The last Saturday of RPGaDay is upon us. So little time left to express our daily love of all things tabletop. Four prompts to choose from. Let’s take a page from David Chapman’s book and address each one briefly.
There were long stretches when I DMed for a single player, my friend Doug. He enjoyed these solo adventures, I enjoyed running them. Taking a page from our favorite author, Robert E. Howard, the sessions were very much in the flavor of Conan. It’s a brilliant way to really get into the meat of an adventure without having to wrangle a herd of cats. As my son was learning the game, as a wee lad of 10, we went on many solo adventures together. It is those games I cherish most.
I recommend solo sessions whenever possible with your players. It affords them an opportunity to really find out how their characters tick… and you learn a lot about their playing style, making it easier to do the pre-described wrangling when the players are all together.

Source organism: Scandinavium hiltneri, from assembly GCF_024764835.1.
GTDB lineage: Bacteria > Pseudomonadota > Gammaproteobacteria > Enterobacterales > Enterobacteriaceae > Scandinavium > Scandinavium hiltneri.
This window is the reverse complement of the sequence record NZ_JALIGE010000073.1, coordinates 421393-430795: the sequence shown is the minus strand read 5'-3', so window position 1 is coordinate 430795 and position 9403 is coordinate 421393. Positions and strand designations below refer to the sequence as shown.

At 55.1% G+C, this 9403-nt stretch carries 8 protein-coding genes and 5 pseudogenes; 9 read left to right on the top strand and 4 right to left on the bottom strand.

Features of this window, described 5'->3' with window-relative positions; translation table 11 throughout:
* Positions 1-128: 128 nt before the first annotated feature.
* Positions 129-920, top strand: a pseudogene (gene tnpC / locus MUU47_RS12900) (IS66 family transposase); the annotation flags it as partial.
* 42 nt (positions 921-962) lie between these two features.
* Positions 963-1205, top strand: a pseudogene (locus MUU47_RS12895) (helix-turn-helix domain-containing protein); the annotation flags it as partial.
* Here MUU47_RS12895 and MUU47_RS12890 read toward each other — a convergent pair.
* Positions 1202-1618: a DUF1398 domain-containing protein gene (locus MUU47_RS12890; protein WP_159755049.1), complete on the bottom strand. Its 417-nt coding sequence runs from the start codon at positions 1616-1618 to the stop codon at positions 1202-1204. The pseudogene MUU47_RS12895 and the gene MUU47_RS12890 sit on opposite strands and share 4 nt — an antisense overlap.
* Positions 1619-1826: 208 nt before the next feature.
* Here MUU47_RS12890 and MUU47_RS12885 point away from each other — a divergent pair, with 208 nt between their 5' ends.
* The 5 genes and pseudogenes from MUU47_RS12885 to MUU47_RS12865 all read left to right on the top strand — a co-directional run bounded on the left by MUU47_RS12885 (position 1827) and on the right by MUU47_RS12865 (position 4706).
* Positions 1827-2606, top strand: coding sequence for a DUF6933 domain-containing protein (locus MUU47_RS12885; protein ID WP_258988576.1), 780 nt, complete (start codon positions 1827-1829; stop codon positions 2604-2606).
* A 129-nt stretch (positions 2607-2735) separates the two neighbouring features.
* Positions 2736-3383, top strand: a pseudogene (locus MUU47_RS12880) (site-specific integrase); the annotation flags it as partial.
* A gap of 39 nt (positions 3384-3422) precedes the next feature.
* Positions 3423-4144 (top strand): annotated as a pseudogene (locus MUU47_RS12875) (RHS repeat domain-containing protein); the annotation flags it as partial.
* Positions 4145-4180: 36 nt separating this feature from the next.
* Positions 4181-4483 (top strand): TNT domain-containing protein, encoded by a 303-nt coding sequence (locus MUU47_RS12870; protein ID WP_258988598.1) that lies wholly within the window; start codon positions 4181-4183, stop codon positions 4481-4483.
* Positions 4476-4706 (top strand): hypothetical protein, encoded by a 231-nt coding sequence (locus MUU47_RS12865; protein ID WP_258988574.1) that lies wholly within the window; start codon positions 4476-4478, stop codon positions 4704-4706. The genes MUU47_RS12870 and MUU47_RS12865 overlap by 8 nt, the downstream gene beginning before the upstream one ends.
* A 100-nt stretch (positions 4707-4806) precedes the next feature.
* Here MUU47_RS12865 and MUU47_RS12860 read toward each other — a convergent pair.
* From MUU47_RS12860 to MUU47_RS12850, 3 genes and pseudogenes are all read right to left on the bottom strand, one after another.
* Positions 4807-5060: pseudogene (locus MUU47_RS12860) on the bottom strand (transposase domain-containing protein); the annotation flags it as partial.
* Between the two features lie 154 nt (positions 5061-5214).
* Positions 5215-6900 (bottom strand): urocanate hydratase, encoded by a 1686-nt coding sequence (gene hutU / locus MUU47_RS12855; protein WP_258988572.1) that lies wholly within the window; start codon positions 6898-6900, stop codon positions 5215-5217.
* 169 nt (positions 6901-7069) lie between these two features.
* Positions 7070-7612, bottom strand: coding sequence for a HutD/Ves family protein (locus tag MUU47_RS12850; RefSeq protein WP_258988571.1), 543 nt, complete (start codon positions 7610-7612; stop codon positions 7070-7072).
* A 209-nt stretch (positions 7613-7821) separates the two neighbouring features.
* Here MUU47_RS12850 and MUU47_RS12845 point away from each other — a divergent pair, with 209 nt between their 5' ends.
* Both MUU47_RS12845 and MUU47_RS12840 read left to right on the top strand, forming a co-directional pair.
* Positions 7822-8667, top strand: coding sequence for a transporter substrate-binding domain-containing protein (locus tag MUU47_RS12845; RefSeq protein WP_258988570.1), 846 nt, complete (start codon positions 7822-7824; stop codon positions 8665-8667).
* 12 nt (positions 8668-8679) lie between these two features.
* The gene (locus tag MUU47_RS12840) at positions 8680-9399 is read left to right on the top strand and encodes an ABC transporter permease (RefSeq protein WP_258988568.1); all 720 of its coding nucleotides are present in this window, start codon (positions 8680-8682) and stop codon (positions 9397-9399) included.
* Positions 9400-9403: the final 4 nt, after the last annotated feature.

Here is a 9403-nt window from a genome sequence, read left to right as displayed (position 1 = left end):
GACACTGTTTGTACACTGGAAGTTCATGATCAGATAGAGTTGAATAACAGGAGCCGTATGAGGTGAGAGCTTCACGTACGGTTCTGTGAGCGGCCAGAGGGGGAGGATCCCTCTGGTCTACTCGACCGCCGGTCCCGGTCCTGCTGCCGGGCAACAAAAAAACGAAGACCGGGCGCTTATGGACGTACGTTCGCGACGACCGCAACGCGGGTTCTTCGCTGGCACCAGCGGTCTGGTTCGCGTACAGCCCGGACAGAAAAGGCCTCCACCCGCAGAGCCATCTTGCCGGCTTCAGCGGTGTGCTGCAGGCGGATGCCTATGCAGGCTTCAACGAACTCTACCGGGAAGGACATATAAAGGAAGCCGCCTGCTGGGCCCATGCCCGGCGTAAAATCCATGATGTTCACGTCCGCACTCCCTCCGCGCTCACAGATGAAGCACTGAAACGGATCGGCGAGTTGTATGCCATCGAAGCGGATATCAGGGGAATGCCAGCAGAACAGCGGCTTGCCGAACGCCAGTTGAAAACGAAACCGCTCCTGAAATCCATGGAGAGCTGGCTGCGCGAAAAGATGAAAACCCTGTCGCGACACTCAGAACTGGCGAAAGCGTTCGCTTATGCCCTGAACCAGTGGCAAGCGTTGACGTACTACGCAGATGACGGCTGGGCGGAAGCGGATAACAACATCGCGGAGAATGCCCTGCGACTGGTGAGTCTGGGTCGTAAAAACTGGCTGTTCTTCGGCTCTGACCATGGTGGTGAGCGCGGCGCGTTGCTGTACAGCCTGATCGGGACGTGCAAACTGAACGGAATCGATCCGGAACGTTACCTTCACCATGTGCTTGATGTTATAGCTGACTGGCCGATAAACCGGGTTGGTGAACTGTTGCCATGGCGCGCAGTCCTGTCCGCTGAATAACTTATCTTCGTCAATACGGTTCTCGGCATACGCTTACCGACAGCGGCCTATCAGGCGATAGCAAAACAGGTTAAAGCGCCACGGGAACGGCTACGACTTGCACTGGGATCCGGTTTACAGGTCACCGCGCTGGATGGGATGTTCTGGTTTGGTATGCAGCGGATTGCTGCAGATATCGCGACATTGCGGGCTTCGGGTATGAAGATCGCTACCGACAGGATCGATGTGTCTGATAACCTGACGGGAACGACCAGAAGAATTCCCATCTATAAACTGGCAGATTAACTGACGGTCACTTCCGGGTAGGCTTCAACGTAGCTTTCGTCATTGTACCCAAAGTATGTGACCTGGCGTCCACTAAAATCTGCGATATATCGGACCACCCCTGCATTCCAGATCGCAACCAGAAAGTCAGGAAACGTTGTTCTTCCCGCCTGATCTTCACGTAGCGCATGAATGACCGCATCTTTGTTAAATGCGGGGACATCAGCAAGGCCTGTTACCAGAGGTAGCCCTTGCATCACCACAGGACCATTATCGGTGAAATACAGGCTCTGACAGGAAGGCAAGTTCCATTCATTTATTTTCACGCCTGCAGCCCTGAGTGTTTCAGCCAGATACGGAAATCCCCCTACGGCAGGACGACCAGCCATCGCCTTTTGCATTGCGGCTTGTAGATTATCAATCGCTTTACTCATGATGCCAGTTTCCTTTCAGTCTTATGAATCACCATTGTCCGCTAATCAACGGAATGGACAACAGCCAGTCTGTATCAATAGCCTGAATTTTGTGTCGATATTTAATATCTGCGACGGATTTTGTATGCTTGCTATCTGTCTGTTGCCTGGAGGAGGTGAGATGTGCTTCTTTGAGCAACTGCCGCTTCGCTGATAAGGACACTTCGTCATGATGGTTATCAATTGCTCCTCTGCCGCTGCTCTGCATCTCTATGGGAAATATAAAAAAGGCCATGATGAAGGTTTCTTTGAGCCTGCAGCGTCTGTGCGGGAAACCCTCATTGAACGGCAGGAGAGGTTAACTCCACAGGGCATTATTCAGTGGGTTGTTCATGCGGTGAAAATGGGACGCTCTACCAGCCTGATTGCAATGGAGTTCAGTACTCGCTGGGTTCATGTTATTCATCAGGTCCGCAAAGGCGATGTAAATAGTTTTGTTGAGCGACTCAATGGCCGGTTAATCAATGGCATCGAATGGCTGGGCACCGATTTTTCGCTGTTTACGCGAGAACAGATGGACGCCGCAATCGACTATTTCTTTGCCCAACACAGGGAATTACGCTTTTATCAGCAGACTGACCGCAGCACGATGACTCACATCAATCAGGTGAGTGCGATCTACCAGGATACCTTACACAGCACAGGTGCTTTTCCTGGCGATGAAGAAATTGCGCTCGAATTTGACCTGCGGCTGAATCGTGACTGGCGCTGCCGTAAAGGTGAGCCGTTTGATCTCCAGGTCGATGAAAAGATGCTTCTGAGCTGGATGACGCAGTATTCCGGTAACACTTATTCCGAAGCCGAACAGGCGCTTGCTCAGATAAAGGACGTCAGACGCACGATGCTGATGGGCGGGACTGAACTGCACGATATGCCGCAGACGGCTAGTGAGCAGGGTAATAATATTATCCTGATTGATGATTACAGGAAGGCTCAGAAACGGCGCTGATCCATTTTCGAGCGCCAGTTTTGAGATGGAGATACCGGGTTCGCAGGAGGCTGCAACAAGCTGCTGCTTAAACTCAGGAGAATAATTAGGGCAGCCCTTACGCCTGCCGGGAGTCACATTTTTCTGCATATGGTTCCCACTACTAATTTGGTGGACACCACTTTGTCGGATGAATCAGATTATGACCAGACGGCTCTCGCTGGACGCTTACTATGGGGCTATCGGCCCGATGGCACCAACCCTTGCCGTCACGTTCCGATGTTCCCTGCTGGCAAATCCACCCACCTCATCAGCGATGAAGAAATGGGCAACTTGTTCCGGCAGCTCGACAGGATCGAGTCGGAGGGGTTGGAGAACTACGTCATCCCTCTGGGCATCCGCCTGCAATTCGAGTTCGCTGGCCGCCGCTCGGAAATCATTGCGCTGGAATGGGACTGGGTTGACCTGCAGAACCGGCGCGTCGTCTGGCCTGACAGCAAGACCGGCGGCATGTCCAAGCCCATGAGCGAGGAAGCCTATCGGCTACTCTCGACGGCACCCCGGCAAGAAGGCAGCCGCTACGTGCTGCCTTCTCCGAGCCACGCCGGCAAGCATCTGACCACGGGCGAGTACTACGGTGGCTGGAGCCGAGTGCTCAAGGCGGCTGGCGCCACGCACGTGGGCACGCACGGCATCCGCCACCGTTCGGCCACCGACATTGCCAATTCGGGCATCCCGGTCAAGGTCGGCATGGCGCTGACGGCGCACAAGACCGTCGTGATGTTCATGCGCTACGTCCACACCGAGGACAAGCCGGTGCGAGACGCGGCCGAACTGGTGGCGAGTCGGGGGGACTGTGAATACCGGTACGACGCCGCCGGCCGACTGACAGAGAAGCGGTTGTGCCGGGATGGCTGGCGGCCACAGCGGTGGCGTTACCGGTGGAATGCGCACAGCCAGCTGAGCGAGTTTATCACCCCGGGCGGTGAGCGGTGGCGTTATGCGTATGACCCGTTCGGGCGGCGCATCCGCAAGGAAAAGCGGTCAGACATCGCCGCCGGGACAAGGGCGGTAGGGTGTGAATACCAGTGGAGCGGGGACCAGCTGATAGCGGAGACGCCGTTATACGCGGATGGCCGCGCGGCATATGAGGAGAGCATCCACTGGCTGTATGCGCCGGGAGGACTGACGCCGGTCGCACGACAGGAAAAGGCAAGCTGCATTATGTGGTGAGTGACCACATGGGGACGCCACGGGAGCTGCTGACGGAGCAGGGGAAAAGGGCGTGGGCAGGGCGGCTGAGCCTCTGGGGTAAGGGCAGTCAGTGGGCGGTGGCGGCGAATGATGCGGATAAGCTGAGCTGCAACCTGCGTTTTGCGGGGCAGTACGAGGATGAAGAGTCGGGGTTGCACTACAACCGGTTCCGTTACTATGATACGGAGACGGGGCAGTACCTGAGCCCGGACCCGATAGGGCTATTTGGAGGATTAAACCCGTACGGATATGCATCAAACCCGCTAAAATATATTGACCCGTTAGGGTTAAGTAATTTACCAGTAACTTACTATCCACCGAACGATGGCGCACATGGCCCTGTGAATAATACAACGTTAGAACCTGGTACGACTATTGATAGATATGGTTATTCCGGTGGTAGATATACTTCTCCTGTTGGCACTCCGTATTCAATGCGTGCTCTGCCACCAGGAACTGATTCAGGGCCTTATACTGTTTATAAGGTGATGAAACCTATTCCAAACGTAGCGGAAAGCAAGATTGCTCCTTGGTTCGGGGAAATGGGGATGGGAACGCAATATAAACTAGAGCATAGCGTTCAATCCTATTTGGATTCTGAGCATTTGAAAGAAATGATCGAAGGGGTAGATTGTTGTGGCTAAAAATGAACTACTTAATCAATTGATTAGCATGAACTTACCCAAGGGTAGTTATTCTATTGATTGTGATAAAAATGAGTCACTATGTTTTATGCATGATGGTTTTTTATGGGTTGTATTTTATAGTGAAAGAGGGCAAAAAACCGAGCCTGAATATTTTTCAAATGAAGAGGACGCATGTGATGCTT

I used to dream about being a game designer and content creator when I was a kid. Now that dream is a reality… in my mid-50s. Never give up on your dreams. You never know when the stars will align.
My favorite thing about RPGs is the “open world”. Anything and everything can happen. If you love to create on the fly, to improvise, this concept is as comfortable as your favorite pair of shoes.
This word goes hand in hand with Dungeon. I love the dungeon delve, but it needs to be approached with more forethought than the old Gygaxian dungeons had. They were merely death traps in ye olden days. I like a dungeon delve to make sense, to have purpose. Those old dungeon crawls were a lot of fun, but they were far too random and ecologically illogical. If you plan a dungeon delve, give it a lot of thought. Make it as real as you can muster… There should be a logical reason for every trap and every monster below.
That’s all for today. Our final Sunday looms.